Ah-Young Song Hurston’s final novel, Seraph on the Suwanee, is her only extant text that features a cast

of white protagonists. Critics find the text to contain a problematic portrayal of womanhood in the mid 20th century, and feminist critics in particular have expressed concern over Arvay’s decision to return to her domineering husband, Jim Meserve, at the close of the novel. Boyd, one of the fiercest proponents of Their Eyes as a feminist text, claims Arvay to be “a dubious protagonist at best” (Boyd 393). Hemenway, Hurston’s premier biographer, declares the novel to be unsuccessful because Arvay is unable to move “from fear into self-confidence” (Hemenway 313). He and female critics Alice Walker, Cheryl A. Wall, Amy Sickels, and Marion Kilson agree that Hurston fails to forge a strong, autonomous female. General disappointment surrounding the novel’s supposed representation of female subjugation has been challenged by more recent scholars such as Janet St. Clair, Ann DuCille, and M. Genevieve West. Their interpretations of the novel emphasize the purposefulness of Arvay’s submission, which reflects her newfound capacity for selfdetermination. DuCille notes, “For the first time in her more-than-twenty-year-marriage, Arvay, with calculated determination, manipulates the situation to get what she wants” (DuCille 139). Adding to the debate with reference to Hurston’s personal writings, West comments that Hurston noted that she intended Arvay “to find” and “discover herself” (Kaplan 558, 562).1 These critics’ proposed revisions highlight the self-directed agency Arvay assumes in returning to her husband. The couple reunites solely due to her fierce, independent resolve.


To Burroughs Mitchell [October 2, 1947].

Though these arguments are crucial in conducting better readings of Hurston, they possess certain limitations. The positivity in Arvay’s decision to (re)establish her role as wife to Jim is fairly incontrovertible, but what is disconcerting is that despite her supposed self-realization and newfound autonomy, Arvay is required to learn Jim’s words and wear his clothes, then feign submission to his patriarchy. Arvay’s appropriation of the male oppressor’s words, dress, and even socioeconomic status disturbs the assertive declarations of female rebirth and autonomy. How can a woman who left Percival McGuire Punter because she couldn’t bear to give up her career and be tied down to marriage allow her heroine to adopt characteristics of her husband in order to gain selfawareness? I would argue that Arvay, rather than assuming her husband’s patriarchal identity, attains skills cultivated during her marriage but subverts the order of power relations by recentering the household on the matriarch. Her subversion establishes Jim as a childlike figure relegated from the position of master into a dependent. Therefore, though she learns from Jim’s aptitude with words, rather than appropriating his identity entirely, she uses this acquisition to destabilize the patriarchal household. Another common criticism against Seraph lies in the ostensible universalist nature of the work. This argument presupposes that Hurston, in creating a white female character, was universalizing the experiences of females and thereby resistant to distinguishing the Black female experience from that of white bourgeois women. The idea that Hurston proposed the erasure of race distinctions is worrisome to a literary community that regards her to be a pivotal foremother for African-American female novelists such as Alice Walker. In closely examining Hurston’s construction of female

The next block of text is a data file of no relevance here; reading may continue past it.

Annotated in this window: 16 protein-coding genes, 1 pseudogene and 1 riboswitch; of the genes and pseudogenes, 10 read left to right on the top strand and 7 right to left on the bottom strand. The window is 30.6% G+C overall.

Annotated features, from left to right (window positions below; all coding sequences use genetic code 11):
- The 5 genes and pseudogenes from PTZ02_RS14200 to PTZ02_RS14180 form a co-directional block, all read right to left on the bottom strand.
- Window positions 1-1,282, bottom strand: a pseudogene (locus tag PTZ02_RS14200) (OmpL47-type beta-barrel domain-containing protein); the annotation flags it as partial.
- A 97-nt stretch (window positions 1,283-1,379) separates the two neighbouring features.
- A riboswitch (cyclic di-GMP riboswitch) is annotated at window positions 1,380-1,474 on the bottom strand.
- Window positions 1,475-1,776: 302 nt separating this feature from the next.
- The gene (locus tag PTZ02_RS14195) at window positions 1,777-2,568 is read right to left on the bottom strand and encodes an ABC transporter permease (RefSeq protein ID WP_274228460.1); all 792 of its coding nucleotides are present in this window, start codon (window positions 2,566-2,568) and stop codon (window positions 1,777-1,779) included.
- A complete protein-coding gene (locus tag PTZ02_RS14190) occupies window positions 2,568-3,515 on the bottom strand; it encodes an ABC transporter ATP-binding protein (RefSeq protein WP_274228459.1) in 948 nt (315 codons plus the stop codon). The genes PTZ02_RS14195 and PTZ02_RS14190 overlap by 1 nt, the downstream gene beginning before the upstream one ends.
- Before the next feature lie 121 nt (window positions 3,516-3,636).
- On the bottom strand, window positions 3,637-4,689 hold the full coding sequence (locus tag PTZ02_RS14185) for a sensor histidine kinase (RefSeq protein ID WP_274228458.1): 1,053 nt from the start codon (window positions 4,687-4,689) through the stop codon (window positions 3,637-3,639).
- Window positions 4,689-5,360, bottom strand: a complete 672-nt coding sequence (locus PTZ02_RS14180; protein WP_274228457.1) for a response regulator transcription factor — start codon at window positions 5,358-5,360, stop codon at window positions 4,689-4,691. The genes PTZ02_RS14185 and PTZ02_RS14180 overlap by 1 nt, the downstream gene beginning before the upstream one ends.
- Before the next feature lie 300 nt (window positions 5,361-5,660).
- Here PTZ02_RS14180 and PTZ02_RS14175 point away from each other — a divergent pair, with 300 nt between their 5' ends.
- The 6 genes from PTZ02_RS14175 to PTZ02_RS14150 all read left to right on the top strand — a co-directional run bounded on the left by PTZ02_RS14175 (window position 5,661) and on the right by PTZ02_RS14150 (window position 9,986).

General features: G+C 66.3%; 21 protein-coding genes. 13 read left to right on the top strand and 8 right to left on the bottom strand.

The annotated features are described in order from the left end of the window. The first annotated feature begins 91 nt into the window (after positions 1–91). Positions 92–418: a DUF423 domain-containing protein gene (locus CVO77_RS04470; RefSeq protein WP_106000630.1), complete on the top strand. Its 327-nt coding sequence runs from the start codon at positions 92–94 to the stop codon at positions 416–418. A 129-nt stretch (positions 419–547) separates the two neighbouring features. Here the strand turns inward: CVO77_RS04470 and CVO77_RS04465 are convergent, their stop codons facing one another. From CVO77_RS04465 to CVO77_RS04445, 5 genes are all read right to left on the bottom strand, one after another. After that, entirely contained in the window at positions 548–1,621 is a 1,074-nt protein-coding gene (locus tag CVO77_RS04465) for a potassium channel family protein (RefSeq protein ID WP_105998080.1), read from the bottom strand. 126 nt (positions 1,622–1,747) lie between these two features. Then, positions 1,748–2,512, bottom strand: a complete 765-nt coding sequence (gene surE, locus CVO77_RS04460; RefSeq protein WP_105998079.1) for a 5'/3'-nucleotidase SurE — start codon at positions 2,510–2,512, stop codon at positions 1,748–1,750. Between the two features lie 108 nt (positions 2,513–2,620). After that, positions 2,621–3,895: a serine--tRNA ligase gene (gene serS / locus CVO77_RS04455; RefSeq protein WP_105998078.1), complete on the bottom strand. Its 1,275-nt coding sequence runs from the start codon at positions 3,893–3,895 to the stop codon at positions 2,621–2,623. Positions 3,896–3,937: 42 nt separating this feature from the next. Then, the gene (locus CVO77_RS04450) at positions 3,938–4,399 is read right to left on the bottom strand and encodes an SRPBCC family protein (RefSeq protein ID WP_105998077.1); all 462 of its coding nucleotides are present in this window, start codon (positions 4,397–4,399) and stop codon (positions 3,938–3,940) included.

whiteness, however, it is possible to determine noteworthy differences between the stories of Arvay in Seraph and Janie in Their Eyes Were Watching God. Their paths are acutely influenced, if not defined, by their race and locale. For instance, their individual oppressions, perceived roles in the community, and relationships with lovers differ greatly. Whiteness, instead of being an absence of color, actually denotes a set of particular privileges and sentiments that Arvay possesses because of her racial background. Even before she learns to use her words or wear men’s clothing, she commands the ability to harbor prejudices against foreigners and other races. On the other hand, despite Mrs. Turner’s high regard for Janie because of her light brown skin tone, Janie never presents similar prejudice. In fact, Tea Cake, described by Mrs. Turner to be dark-skinned and thereby lesser than Janie, is Janie’s closest and most encouraging partner. In addition, while both women achieve female power, ultimately their situations largely differ. Arvay resituates the family structure and supposedly lives happily ever after, but Janie is truly an autonomous woman, though at the expense of Tea Cake’s death. His demise reflects Janie’s bittersweet path towards independence – a path that was not a decision, as in Arvay’s case, so much as fate. Hurston’s purposeful writing thereby illustrates her desire to highlight subtle differences between the women. Though they seem at first to share similar circumstances, they endure distinct forms of oppression and achieve separate closings within Janie’s Eatonville and Arvay’s Sawley.

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